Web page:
I am a liar and you are on fire yet all I inquire is ‘I got Soul’.
I am the wire and you are on fire and all that I know is you’re my heart’s desire.
I’m raising the ocean. I’ll cause a commotion and all that I know is that ‘I got Soul’.
This is more of the Circularity of oneself and feeling whole in oneself rather than a collective unity. Play this one when you’re feeling doubt in yourself.
Track #9: Blood
Don’t worry, this isn’t a gothic vampiric anthem dropped into your album about unity and togetherness! It’s a song that fits right in with the theme of charity and good deeds with the image of blood flowing without a heart and that’s just a mess right? A call for empathy and compassion reigns true in this number. Blood without the heart has no use and therefore, poetically speaking, has no real feeling behind it.
What is Blood, an emptiness of heart?
What is Hope, I need it from the start.
We wait in line for security but we are one and all eternally.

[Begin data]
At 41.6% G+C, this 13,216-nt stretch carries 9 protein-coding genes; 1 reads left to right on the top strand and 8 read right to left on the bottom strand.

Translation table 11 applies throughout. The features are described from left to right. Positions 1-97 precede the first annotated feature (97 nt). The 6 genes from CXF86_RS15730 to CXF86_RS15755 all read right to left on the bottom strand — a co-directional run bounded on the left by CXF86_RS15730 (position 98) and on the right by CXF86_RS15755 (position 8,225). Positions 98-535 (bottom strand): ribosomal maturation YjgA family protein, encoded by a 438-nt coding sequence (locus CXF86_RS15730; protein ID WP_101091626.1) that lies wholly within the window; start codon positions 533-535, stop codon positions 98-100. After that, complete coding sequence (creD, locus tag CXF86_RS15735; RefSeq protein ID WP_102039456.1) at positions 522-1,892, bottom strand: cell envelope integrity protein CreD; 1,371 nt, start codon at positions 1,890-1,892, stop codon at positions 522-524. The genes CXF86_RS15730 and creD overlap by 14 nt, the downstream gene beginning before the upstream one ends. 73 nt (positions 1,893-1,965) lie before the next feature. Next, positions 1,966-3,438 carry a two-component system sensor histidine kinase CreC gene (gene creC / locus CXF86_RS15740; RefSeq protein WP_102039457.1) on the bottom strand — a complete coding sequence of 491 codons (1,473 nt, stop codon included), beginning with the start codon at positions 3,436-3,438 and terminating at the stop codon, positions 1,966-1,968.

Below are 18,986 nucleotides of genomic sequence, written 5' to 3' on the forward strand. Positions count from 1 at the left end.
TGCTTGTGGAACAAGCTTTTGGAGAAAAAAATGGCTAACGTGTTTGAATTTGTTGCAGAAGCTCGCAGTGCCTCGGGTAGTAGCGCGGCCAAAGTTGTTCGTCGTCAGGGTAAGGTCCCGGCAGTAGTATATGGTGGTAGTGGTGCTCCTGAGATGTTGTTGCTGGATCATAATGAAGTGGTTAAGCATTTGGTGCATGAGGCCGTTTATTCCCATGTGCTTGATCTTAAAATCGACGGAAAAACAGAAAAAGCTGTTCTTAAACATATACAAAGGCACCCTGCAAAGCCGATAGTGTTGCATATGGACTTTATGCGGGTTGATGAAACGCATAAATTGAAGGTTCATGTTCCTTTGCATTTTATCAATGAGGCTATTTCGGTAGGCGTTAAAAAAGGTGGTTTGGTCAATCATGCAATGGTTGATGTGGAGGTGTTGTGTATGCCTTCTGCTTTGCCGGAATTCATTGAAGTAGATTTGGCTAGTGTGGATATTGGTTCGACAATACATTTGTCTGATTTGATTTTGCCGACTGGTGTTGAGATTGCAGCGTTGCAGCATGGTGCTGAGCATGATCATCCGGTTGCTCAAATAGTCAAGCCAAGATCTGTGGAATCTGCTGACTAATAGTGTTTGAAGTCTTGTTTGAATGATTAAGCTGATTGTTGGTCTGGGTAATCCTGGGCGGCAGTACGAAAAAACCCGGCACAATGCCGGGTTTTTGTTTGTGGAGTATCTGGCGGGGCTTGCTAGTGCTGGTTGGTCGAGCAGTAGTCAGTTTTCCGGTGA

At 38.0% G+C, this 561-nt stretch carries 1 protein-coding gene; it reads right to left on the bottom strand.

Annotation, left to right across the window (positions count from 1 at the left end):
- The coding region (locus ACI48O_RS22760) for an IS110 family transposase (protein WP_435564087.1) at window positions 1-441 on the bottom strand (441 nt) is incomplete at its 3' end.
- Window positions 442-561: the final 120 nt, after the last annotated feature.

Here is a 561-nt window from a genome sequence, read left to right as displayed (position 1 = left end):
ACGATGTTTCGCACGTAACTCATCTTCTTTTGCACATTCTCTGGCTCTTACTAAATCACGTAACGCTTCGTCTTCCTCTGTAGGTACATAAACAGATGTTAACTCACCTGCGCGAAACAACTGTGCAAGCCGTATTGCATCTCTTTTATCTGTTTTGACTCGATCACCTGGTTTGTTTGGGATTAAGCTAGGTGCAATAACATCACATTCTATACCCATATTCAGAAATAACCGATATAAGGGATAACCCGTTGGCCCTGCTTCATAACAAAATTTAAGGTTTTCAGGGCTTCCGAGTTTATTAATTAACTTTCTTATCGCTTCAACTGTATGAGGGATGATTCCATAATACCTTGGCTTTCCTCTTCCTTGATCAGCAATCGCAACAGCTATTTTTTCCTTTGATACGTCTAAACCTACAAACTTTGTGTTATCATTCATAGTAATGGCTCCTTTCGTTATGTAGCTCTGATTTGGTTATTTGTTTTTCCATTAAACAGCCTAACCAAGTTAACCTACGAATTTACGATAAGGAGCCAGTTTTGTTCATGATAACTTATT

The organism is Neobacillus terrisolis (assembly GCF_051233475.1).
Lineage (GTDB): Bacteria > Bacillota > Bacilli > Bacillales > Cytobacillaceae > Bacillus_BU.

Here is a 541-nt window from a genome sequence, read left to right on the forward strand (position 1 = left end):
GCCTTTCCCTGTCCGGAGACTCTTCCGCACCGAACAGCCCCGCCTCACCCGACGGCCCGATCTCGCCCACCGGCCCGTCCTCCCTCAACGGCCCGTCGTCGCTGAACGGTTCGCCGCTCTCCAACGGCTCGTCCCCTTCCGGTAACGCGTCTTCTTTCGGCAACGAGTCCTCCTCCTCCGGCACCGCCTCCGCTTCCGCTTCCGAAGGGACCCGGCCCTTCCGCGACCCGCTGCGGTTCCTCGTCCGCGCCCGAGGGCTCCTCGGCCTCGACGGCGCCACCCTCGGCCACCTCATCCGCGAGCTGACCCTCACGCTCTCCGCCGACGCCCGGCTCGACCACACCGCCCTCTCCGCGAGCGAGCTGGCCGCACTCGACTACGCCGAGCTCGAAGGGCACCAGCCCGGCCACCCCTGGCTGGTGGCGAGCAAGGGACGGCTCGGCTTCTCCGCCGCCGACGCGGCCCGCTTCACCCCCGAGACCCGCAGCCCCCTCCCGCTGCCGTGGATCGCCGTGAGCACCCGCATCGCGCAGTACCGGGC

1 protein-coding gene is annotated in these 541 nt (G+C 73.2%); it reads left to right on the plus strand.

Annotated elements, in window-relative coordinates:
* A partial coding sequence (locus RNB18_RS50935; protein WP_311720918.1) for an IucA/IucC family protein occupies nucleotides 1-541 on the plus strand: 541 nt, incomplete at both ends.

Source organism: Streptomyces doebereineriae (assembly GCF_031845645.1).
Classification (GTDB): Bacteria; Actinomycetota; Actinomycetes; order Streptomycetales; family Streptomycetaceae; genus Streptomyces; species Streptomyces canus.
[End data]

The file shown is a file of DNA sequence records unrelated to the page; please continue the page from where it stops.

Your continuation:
Cos I can feel it in my heart.
And oh, my, we went too far.
We didn’t know to be with it.
And I know that you pray to God cos you don’t wanna deal with it!
That last line, while continuing the religious undertones set by Imago and Soul, is not necessarily a jab at religious thought processes, but more of a way of saying that people must show that they care about those in need rather than just saying they do because they don’t feel that they can themselves. Another track that calls for more care for others.
Track #10: The Only One
Now here’s one that will be very familiar to people who have seen SFI perform live for the past ten years! The Only One has been the opening song for their live sets for quite a while now, but is track ten of fourteen here. Regardless, it’s great to hear it get an album release! While there have been religious-themed songs on this album, there hasn’t been one that has looked at the concept of there being an afterlife for us when we die specifically. The idea of an afterlife is a source of comfort for many who fear death so it’s nice to have a comforting and melodic song giving that notion some thought.